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All Over the Town

April 11, 2017

All Over the Town (1949)
Director: Derek N. Twist
Actors: Norman Wooland, Sarah Churchill, Cyril Cusack

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Synopsis: Nat Hearn (Norman Wooland) returns to his provincial hometown of Tormouth after serving during the Second World War. He resumes his job on the local paper, and quickly realises his newfound liberal perspective is at odds with the conservatism and vested interests of many in the local community.

Review: There’s nothing especially revelatory about this sweet little British studio film from the late 1940s, however those with an interest in the social history of Lyme Regis (which has been converted into the fictional town of “Tormouth”) and a fondness for the Ealing comedy brand of light farce will find this diverting.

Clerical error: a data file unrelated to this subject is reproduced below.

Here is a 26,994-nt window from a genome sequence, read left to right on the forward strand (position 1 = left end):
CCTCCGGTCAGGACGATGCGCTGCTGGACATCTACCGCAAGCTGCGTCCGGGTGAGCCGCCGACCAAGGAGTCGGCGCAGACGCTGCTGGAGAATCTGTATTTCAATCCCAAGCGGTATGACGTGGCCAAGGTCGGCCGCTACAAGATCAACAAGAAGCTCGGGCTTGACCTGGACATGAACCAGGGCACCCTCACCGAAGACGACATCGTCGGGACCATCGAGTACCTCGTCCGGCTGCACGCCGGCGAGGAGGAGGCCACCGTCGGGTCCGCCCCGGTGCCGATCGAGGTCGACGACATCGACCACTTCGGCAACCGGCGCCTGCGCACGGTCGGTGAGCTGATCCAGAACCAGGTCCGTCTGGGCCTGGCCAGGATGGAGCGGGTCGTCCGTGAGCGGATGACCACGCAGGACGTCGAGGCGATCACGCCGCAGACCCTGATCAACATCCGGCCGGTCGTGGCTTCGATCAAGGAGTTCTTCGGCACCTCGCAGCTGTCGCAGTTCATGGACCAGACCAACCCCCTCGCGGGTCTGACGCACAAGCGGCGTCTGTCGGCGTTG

Director Derek Twist does an exemplary job of honouring the film’s very title – “All Over the Town” – and overall conceit of ex-serviceman, Nat, returning to the homefront, and realising everything he fought for isn’t translating to the increasingly staid town he grew up in. The opening section where Nat walks down the main high street and reconnects with the townsfolk buzzes with vivacity as well as being a sage way of introducing all the dramatic personnel.

Although there is an inherent industrialism and predictability about the film’s narrative cogs, its commentary on provincial social politics immediately post-war is interesting. The send-up of the pomposity of the townsfolk with their risible am-dram theatre production is brilliant, and the performance of Cyril Cusack as the terribly cowardly and timid newspaper magnate, Gerald, is a real pleasure. (April 2017)

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